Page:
Pain relief


Pain relief

Each woman’s pregnancy and labour experience is unique.

It’s important to prepare yourself and create a birth plan. This includes considering your options for pain relief. Even if you intend on having a natural birth without pain relief, you should understand your options.

This guide will give you an overview of the options available to you. You will have the opportunity to discuss pain relief options at your birthing classes and during your pre-admission appointment.

You should review them with your birthing partner and discuss your preferences with your obstetrician.

TENS Machine

Transcutaneous electrical nerve stimulation, also known as TENS, is a form of pain relief that some women find helpful during labour.

Electrode pads are placed on your back and connected to a battery-powered machine that sends small pulses of electric currents through your body. These currents generally create a tingling sensation on your skin and are thought to help alleviate pain during contractions by stimulating your nerves.


  • Can be used during any stage of labour
  • No side effects for your baby
  • Easy to move around and change positions while using.


  • Some find it uncomfortable
  • Will not completely eliminate your pain
  • Can’t be used in the shower or bath


Nitrous oxide mixed with oxygen is another form of pain relief that you can try during your labour. When you breathe in through the mouthpiece, a measured amount of the gas is delivered. The strength of the gas is adjusted as your needs change.

Generally you will only use the gas during contractions. It works best by breathing in as each contraction starts. Once the contraction finishes, you will continue breathing as normal.


  • Can be used during any stage of labour
  • No side effects for your baby
  • Easy to move around during your labour while using the gas


  • May not completely relieve your pain
  • Not effective for all women

Narcotics injection

You may receive a one-off intramuscular injection of a narcotic. This injection will block pain receptors and relax your muscles, which will help you cope with the contractions.

Narcotic injections are generally given in the first stage of labour, and are not recommended close to delivery. They usually take around 20 minutes to take effect and can last between two to four hours.


  • Can be administered by a midwife


  • Can make you feel drowsy and nauseated
  • Can affect your baby if given too close to delivery.


An epidural is used for both vaginal and caesarean deliveries. It’s an injection of a local anesthetic through a catheter in your lower back performed by an anaesthetist.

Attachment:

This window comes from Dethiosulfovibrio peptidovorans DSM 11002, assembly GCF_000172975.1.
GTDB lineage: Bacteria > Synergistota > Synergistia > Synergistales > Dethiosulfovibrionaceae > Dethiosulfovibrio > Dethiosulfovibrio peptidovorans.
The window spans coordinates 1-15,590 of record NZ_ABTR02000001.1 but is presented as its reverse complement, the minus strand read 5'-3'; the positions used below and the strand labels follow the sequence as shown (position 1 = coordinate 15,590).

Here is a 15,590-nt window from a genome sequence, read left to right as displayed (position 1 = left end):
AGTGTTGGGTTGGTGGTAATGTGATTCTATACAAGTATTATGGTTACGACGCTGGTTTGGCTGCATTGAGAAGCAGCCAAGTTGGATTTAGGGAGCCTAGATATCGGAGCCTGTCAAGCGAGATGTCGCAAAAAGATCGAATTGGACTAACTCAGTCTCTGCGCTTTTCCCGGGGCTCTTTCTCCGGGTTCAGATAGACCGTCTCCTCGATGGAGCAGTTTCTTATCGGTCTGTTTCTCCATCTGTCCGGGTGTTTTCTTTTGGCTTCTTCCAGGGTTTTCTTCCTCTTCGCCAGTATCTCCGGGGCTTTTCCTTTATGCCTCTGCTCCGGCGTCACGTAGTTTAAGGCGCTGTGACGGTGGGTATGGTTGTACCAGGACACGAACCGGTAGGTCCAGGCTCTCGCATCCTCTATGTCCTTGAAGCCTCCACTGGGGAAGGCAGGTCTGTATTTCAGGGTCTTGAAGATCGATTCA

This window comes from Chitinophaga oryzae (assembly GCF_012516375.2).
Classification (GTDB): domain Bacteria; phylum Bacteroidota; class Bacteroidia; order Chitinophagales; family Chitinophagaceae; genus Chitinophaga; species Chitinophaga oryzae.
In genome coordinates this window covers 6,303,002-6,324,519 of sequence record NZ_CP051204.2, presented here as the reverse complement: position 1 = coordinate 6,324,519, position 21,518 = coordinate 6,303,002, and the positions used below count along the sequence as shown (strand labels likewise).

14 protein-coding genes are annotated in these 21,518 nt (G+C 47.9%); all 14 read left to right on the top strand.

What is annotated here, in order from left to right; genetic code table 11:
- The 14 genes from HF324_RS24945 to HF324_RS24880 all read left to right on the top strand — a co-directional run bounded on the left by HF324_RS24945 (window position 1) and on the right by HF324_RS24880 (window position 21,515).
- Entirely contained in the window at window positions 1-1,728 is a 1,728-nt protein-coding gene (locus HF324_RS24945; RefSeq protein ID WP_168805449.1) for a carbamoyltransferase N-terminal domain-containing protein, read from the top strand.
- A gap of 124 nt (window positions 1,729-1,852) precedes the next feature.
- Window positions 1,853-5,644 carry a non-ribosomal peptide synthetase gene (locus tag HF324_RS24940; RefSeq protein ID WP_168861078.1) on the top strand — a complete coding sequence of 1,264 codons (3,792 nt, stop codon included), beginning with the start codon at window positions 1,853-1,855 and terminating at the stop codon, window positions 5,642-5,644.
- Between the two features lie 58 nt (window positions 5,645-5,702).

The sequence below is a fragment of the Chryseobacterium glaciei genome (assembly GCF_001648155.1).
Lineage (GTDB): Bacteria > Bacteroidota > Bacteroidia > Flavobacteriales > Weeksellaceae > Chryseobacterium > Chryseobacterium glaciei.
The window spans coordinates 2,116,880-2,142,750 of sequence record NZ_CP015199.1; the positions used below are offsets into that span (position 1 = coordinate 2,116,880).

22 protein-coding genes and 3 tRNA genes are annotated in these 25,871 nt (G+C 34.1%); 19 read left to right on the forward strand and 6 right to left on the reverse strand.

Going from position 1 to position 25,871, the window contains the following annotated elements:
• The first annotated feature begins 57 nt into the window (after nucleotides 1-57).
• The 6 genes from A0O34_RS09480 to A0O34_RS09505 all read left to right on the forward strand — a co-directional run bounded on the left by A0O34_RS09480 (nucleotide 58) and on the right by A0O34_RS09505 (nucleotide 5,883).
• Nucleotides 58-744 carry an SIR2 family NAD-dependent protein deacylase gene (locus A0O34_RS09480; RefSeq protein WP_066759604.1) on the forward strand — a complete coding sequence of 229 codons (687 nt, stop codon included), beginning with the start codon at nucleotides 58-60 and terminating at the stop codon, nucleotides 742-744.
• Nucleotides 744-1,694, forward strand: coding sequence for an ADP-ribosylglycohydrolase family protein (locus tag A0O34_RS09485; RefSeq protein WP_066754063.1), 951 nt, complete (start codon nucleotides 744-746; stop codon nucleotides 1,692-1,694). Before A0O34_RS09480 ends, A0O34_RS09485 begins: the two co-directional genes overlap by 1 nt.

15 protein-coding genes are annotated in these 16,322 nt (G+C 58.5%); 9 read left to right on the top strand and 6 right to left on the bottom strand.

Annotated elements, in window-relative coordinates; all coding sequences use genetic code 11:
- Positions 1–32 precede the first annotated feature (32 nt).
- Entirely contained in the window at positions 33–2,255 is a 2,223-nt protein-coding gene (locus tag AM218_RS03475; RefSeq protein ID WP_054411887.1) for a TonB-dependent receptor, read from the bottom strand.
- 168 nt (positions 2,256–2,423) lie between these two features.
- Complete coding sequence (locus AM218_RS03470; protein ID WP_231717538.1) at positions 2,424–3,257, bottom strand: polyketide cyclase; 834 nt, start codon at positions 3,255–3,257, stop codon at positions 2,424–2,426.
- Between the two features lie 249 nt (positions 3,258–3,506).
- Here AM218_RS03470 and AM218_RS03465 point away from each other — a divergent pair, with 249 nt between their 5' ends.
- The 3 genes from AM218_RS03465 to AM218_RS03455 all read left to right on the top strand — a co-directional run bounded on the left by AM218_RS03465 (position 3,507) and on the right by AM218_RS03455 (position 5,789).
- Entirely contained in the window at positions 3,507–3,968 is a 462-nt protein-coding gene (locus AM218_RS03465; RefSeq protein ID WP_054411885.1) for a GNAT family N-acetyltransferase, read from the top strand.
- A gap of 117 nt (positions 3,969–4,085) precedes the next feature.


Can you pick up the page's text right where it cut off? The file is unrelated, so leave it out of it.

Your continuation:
For the procedure, you will be asked to sit up and lean over a pillow, or lay on your side curled into a ball. The anaesthetist will prepare the area with a antiseptic solution, and a small dose of anesthetic will be injected into your skin. The anaesthetist will then insert a needle into the space between the vertebrae in your spine.

A small, soft plastic catheter will be inserted, which will deliver the anesthetic to epidural space. This will interrupt signals from your spinal nerves The catheter will remain inserted throughout your labour and delivery and give continuous pain relief.

Pain relief usually comes pretty quickly, but it can take up to 30 minutes for the pain to disappear. An epidural can be given during any stage of labour, but it’s usually performed in the first stage.


  • Effective and complete pain relief for most women
  • You should be able to move and push during your labour
  • Allows you to remain awake during a c-section


  • May prolong the second stage of labour
  • Your baby will need continuous monitoring
  • Your blood pressure will be monitored closely
  • Increases risk of instrumental birth and use of oxytocin.


It usually takes one to two hours for an epidural to wear off completely. Generally, epidurals are very safe, but occasionally complications can occur. In the weeks following your delivery, you should contact your doctor immediately if you experience:

  • increasing weakness in your legs
  • unsteadiness on your feet (tripping or stumbling)
  • changing sensations such as numbness or tingling
  • pain, redness or discharge at the injection site
  • increasing back pain.

Spinal injection

This is another injection that is given by an anaesthetist. It’s suitable for both vaginal and caesarean deliveries.

Similar to an epidural, the spinal injection is administered to the lower back. Unlike an epidural, it’s a one-off injection, and the needle will go deeper into the space between your vertebrae. The anesthetic is delivered directly into the spinal fluid and nerves, which means it will act faster than an epidural. Depending on the type of medication, you may feel completely numb from the waste down for several hours.

Spinal injections can be used during the later stages of labour, or when your labour is progressing very quickly and you can’t wait for an epidural. The effects generally wear off after a couple of hours.


  • Pain relief is immediate
  • Little to no side effects for your baby.


  • You will not be able to move once you’ve been given the injection
  • The numbness may make it difficult to push during delivery
  • Your baby will need to be monitored closely.

Natural pain relief

There are a range of natural pain relief options available to you to help you manage your contractions during labour. This includes:

  • Showers
  • Water immersion
  • Dancing or movement
  • Hypnobirthing or calm birth techniques
  • Massage
  • Heat

For more information, speak to your midwife.